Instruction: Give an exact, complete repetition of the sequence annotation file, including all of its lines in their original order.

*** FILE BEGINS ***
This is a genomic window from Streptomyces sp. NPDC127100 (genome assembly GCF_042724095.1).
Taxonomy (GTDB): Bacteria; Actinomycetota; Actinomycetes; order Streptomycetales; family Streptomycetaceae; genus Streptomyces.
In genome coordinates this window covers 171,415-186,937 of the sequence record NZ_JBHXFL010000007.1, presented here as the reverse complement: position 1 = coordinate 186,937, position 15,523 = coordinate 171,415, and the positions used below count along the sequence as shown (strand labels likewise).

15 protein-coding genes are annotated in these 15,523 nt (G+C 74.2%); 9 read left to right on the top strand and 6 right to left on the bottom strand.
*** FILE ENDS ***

This is a genomic window from Streptomyces sp. NPDC127100 (genome assembly GCF_042724095.1).
Taxonomy (GTDB): Bacteria; Actinomycetota; Actinomycetes; order Streptomycetales; family Streptomycetaceae; genus Streptomyces.
In genome coordinates this window covers 171,415-186,937 of the sequence record NZ_JBHXFL010000007.1, presented here as the reverse complement: position 1 = coordinate 186,937, position 15,523 = coordinate 171,415, and the positions used below count along the sequence as shown (strand labels likewise).

15 protein-coding genes are annotated in these 15,523 nt (G+C 74.2%); 9 read left to right on the top strand and 6 right to left on the bottom strand.